Flux-core/MIG for frame welding?

Discussion in 'Motorized Bicycle Welding, Fabrication and Paintin' started by JacktheRiffer, Apr 24, 2014.

  1. JacktheRiffer

    JacktheRiffer New Member

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    Would using just fluxcore (no gas) be a bad idea for a frame? If i used gas would MIG be okay?
     
  2. Greg58

    Greg58 Well-Known Member

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    Flux core will work but prep is the key, you have to remove all paint at the joints and puddle up the weld. But if I have access to a mig with shielding gas I'll use it over flux core.
     
  3. 2door

    2door Moderator
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    If your machine will use shielding gas, use it. Your welds were be cleaner and stronger.
    Flux core wire is okay if you're mending fence posts or jobs that you don't care how they look but they can't compare with using gas.

    Tom
     
  4. MEASURE TWICE

    MEASURE TWICE Active Member

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    For MIG or TIG with AR 75 percent CO2 25 percent gas mix I would add that note if using electric welder, the amount of time at max amps is limited to 20 percent duty cycle on smaller welders.

    With my Hobart Auto Arc 130 Amp welder that runs off 120 VAC Single Phase supply, I should ought stop after 2 minutes on highest amps setting and wait for 8 minutes before starting again. This gets 7/16 thick steel welded OK, but time to finish can be a while.

    Pushing it means that even before it thermal cut offs, the welding gets trashy.

    I also have to make close zig zag passes on 7/16 inch thick steel and it is really needing more amps to get it done quicker. The welder chart states for thickest steel that flux core "is" to be use. Not sure of the reason. I get by with the multi-pass though and use the inert gas with solid wire with my MIG.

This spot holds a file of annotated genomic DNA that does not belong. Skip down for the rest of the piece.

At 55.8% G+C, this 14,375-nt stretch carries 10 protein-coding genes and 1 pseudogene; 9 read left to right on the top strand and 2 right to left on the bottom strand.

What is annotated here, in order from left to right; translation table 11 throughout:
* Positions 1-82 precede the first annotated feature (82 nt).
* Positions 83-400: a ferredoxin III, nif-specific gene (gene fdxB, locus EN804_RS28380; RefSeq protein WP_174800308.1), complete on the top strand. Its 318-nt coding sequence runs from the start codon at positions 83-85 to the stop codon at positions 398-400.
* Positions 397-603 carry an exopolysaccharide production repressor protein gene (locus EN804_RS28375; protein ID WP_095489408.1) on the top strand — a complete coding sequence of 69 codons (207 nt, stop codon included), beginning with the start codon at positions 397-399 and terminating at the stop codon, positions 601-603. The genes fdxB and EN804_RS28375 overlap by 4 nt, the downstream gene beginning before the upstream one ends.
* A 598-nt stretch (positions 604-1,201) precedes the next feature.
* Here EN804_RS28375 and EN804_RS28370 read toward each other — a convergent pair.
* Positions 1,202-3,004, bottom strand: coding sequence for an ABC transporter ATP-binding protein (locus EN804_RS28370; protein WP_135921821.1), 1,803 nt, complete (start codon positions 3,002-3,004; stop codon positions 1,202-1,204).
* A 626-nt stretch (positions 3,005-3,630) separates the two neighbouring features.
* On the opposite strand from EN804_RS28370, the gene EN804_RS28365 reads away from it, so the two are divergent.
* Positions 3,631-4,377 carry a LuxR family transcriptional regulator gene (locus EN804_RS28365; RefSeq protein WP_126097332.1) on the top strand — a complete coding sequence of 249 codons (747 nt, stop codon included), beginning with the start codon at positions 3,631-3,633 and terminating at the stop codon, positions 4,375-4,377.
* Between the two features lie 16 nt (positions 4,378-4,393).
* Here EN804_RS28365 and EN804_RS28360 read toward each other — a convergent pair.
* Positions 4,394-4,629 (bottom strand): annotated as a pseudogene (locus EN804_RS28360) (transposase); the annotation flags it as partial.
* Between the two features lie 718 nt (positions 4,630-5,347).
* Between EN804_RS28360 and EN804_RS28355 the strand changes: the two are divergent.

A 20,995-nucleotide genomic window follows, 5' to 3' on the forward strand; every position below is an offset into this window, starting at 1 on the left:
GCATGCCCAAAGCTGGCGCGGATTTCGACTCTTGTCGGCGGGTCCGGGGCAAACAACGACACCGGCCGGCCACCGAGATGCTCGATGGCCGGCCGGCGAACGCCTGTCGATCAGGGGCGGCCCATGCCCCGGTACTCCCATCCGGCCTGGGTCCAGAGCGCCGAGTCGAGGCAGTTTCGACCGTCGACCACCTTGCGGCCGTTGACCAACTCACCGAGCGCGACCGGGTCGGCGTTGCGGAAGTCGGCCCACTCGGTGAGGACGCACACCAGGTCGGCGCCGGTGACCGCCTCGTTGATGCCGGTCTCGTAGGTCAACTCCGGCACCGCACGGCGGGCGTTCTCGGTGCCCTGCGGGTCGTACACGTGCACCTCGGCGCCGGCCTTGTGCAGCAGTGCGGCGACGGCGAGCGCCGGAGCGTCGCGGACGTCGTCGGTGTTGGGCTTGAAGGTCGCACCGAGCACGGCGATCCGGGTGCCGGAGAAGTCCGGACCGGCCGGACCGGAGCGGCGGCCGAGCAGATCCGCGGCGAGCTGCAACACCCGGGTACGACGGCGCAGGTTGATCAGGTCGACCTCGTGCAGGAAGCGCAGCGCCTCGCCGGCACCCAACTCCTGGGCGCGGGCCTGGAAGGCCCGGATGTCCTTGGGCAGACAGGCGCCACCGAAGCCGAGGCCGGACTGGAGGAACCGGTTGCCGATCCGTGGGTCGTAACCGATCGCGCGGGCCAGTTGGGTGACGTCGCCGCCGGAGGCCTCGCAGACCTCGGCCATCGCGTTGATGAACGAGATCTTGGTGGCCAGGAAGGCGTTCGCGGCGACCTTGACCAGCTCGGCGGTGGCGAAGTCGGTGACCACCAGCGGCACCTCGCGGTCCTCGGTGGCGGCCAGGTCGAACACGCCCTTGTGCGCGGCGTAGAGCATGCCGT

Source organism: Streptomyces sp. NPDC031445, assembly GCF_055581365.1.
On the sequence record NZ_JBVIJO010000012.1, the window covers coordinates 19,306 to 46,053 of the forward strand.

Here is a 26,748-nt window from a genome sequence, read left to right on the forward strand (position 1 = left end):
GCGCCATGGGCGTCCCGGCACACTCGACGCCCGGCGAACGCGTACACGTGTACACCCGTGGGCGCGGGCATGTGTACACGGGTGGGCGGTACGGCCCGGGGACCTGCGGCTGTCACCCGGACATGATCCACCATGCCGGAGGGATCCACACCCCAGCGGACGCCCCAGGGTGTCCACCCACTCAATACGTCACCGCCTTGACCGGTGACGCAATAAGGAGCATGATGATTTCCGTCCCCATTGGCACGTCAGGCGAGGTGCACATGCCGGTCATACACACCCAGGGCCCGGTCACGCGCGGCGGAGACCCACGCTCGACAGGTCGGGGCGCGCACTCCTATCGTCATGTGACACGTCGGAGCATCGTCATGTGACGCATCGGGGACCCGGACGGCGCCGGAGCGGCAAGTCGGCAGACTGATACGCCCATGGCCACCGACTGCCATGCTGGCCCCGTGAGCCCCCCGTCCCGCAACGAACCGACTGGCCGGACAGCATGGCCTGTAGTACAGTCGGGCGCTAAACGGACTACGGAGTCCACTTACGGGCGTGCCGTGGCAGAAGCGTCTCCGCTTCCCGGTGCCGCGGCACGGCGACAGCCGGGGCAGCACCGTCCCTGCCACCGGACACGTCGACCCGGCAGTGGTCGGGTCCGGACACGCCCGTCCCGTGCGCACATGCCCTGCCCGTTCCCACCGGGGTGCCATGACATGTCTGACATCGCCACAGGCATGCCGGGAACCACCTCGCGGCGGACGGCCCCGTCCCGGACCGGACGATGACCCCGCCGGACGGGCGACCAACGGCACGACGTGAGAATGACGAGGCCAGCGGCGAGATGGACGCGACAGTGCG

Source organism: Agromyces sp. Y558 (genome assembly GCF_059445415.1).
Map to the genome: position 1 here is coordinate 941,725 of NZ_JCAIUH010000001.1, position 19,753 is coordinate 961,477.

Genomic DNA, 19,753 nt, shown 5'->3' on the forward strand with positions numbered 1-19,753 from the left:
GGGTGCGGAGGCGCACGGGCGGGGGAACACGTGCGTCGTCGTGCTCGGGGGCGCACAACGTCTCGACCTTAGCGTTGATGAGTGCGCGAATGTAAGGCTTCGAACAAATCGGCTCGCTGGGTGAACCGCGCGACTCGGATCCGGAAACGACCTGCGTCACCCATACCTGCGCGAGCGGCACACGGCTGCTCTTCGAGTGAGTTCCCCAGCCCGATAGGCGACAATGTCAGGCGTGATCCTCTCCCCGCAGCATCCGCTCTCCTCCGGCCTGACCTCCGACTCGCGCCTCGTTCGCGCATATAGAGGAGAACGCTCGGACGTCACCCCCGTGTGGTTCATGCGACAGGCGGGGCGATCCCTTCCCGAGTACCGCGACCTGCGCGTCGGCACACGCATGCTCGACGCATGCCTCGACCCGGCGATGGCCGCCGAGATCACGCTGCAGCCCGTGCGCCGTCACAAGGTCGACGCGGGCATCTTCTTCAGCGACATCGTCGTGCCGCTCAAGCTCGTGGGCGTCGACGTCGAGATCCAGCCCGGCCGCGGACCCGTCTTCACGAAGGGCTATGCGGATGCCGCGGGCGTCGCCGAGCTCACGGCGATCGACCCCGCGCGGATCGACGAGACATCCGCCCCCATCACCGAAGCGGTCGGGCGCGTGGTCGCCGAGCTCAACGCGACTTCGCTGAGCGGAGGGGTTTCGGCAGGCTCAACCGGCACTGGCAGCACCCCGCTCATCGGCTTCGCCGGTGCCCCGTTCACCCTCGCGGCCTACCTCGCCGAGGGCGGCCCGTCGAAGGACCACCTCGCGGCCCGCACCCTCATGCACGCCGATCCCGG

If you have 230 volt available then you can probably get more done quicker with a welder that uses that 2 phase.

    Otherwise Oxyacetylene Torch if it is something that can be had.

    MT
     
    #4 MEASURE TWICE, Apr 24, 2014
    Last edited: Apr 24, 2014
  5. massdrive

    massdrive New Member

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    Personally I wouldn't build a frame with a flux core welder... I like to TIG weld. That's just me.
     
  6. GearNut

    GearNut Active Member

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    Some of us don't know how to TIG.
    Some of us want to learn though! TIG is the best.
     
  7. Theon

    Theon New Member

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    Flux core MIG is just for sticking stuff together, I call mine my PIG welder, cause it leaves sh*t everywhere.
     
  8. Greg58

    Greg58 Well-Known Member

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    Funny Theon!
     
  9. oldtimer54

    oldtimer54 Member

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  10. Theon

    Theon New Member

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    It may take a little more practice, but I have been surprised what I can weld with a decent inverter stick welder, and use it for most of my welding these days.
    The old PIG welder don't get used much anymore, I liked it when it was on gas and it got a bit of use in the old days welding up rusty old cars until I started to realize if your going to weld up rusty old cars you'll be patching the thing every year.
    But cause I rarely use it and it's so wet/humid here, I find the wire goes rusty, and the old girl keeps jamming.
    It took me a fair while after swapping to flux core, that I realized the reason the wire kept jamming was because of the bend in the hand piece nozzle, seems the flux core is quite a bit stiffer and does not like to take corners, I straightened the bend in the hand piece and it works better now but gives a weird twist to the wrist when using it.
    I'm no expert with the stick welder, and it takes quite a bit more practice to master than a MIG but gives so much nicer welds once you get the hang of it.
     
  11. JacktheRiffer

    JacktheRiffer New Member